Equipped with a soul-sucking CVT gearbox and a pancake-four engine making a relatively moderate 175-hp, the Outback was never going to set anyone's pants on fire. Even if said pants are hemp-based.
However, that doesn't mean there isn't adventure to be found. The Outback's near-Jeep Cherokee levels of ground clearance means it's a set of decent tires away from serious off-road adventure. It's not about how the Outback drives, it's about where you take it—and you can bring the family along.
Ford Transit Connect
The Goodwood Festival of Speed has one of the wildest cargo vans on the planet—a white Ford Transit that was used as a testbed for the XJ220's twin-turbocharged powerplant. Now tuned to produce more than 600-hp, it remains one of the quickest machines up the hill.
Our list, on the other hand, has just a regular, automatic van with a 1.6-liter EcoBoost engine— and a madman at the wheel. Paint it white and drive everywhere like one of the U.K.'s maniacal delivery drivers, all of whom seem to think they're in the middle of a rallycross event.
It'd be cheating to put a Mazda MX-5 Miata on this list. Capable of ripping off a quarter-mile time in the 14 second range and carrying all that speed through the corners, the Miata isn't exactly a slow car any more. It also doesn't have much in the way of competition.
However, for the price of a 310-hp turbocharged Mustang, the Subaru BRZ is still trying to make the argument that less is more. Bumped up to 205-hp for the 2017 model year, the BRZ is a lot of work to drive fast—which makes it involving. And, because it's a Subaru, it's really happy on gravel. Get drifty.
With the exception of the Tesla Model S, most electric cars have the personality of a blender. They're marketed as plug-in appliances, a gas-free way to get from A to B.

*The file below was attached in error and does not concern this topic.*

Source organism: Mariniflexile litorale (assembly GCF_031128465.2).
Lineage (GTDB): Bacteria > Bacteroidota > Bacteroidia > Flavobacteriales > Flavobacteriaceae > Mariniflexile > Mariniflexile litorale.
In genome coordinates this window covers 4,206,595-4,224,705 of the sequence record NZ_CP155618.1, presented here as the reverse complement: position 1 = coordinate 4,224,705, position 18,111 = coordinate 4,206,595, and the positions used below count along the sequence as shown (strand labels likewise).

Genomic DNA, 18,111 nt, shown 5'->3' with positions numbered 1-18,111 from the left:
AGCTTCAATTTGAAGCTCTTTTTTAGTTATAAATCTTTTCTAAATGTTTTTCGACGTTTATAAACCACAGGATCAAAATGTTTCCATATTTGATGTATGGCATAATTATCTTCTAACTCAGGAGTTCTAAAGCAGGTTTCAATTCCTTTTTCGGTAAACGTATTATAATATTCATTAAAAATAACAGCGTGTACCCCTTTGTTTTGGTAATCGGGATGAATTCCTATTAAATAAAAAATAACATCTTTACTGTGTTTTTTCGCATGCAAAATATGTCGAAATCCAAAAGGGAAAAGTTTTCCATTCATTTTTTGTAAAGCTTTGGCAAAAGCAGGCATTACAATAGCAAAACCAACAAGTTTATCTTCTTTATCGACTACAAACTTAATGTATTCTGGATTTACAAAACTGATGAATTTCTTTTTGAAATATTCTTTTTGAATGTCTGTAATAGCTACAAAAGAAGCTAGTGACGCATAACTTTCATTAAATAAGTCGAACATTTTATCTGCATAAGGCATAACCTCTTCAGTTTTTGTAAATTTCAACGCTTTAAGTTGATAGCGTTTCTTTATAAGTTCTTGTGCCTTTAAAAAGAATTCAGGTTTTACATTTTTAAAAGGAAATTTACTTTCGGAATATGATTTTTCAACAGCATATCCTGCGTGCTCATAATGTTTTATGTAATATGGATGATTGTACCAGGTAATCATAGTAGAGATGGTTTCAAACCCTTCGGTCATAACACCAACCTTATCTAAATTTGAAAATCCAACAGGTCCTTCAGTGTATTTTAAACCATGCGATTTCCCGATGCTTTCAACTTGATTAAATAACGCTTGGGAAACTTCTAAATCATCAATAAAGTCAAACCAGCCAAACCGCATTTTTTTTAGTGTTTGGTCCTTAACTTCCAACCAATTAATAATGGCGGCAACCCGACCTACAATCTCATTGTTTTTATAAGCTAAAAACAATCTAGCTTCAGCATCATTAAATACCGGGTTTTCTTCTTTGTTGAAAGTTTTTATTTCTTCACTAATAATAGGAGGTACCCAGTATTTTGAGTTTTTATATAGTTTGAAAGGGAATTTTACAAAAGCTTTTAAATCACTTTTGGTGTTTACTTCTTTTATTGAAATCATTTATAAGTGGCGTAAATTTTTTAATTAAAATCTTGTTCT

However, the Soul Eco proves that sensible doesn't have to mean boring. It comes in fun color pairings, one of which resembles the original Batmobile, and it's funky inside and out. It's also a bit of fun to drive, with solid torque available at zero rpm to shove you off the line.
If you're going to buy a four-wheel-drive Colorado, go for the V6. The power helps to move all that weight around, and the fuel economy penalty isn't that bad.
On the other hand, if you want a cheap, small truck, don't check a single box on the options list. You'll end up with a stick-shift rear-drive pickup that pits 4,000 pounds against a 191-hp 2.5-liter four-banger. Slow? You betcha. But capable of bringing home all kinds of bad ideas? Again, you betcha.
Honda Civic LX Coupe (2.0-liter engine)
For decades, the Honda Civic was about revvy little engines with less torque than a broken Cummins. Lacking low-end grunt, drivers simply revved the nuts off fizzy four-pots. VTEC kicked in, yo, and all was well.
After a brief hiatus where Honda seemed intent on building Corolla clones, the new base Civic once again has its groove back. There's a new 1.5-liter turbocharged four with better twist, but the basic 2.0-liter and a manual makes for a properly effervescent drive. You have to beat the snot out of the engine to get it going—just as a Honda Civic was always meant to be driven.